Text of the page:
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Labour Relations: Chinese autoworkers offer signs of hope

Leaders representing the G20 nations participated in a two-day summit in June to discuss a variety of global issues, including how to stop the slow, continuous bleeding brought on by the most devastating economic recession in recent memory.


September 14, 2010
by Ken Lewenza

Ken Lewenza is the president of the Canadian Auto Workers Union.

Leaders representing the G20 nations participated in a two-day summit in June to discuss a variety of global issues, including how to stop the slow, continuous bleeding brought on by the most devastating economic recession in recent memory. But it was a tall order for a two-day country club-style gathering of politicians, especially since many of them actively promoted the free market, deregulation-driven agenda that caused this mess.

Working people were rightfully cynical that this get-together would yield meaningful and positive change. The G20 meetings sparked a renewed debate over the civil liberties of Canadians, instead of much-needed public dialogue concerning new economic protective measures and policies for workers.

Although the G20 meeting failed to lay out an ambitious agenda for decent jobs, income equality, poverty reduction, environmental protection and peace, such goals are still achievable; they just won’t be realized by world leaders sipping expensive wines and dining on gourmet foods inside a heavily fortified convention centre.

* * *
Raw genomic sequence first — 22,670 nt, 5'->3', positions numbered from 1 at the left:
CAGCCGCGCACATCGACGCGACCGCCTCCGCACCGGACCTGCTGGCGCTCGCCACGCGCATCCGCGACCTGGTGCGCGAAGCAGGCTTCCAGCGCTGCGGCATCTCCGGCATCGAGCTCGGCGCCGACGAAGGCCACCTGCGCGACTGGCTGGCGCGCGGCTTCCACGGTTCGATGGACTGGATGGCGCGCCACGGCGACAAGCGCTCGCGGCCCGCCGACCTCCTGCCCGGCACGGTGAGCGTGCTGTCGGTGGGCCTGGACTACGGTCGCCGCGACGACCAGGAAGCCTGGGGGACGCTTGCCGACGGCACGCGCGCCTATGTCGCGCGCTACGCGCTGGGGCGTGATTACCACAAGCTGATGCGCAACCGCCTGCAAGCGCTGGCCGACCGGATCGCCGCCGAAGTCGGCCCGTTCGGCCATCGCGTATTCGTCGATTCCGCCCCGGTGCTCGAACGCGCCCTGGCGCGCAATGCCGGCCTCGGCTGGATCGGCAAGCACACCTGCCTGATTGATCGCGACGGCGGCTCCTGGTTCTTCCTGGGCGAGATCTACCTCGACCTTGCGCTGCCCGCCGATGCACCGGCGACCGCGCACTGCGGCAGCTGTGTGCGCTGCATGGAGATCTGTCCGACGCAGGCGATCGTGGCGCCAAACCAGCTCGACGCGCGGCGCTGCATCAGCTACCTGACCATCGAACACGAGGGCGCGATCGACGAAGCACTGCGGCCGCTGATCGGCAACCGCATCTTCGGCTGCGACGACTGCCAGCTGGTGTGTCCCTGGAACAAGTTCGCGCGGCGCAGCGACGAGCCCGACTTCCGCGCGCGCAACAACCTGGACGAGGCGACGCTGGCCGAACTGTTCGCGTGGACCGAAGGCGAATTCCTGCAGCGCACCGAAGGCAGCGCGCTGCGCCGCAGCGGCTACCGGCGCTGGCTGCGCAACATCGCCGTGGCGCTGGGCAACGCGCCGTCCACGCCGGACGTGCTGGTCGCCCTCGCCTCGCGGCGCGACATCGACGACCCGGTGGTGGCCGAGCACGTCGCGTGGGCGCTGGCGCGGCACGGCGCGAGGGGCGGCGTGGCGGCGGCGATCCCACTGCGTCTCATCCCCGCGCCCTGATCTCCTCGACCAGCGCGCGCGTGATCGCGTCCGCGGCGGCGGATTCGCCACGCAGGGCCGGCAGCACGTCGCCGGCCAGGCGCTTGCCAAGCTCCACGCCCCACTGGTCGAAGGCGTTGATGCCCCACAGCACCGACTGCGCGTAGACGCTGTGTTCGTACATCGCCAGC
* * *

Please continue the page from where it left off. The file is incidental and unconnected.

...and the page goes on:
Unions provide the most effective means of making such ambitious goals a reality. They bring together workers and other citizens to challenge existing structures of authority and help rectify the major power imbalances between rich and poor, forcing social change.

I was inspired by news of Chinese auto workers who, against all odds and possibly facing severe repercussions, hit the streets to protest insufficient wages and poor working conditions at two Honda parts factories in Guangdong. The province has experienced a huge jump in labour disputes, prompting the local government to move quickly on long-overdue minimum wage reforms. Although these reforms are insignificant by most standards, they represent a big step forward in a country where an incredible amount of wealth is amassing but distributed unevenly among its massive population.

Some major employers, including Honda, are offering higher wage increases to bring down picket lines and stave off growing worker discontent. Others, particularly the now-notorious electrical equipment manufacturer Foxconn (maker of highly sought-after Apple electronic gadgets), have been forced to make substantial workplace changes as a result of heavy public scrutiny following a string of heartbreaking worker suicides.

Spirit of trade unionism
Whatever their form, these protests are symbolic in a country known for its low wages, income polarization, poor living standards and authoritarian state control. They exemplify the principles and fearless spirit of trade unionism and are an acknowledgement of the disconnect between working people and their “union representatives”—many of them simply entities of the state that act as “company unions” would in Canada or elsewhere.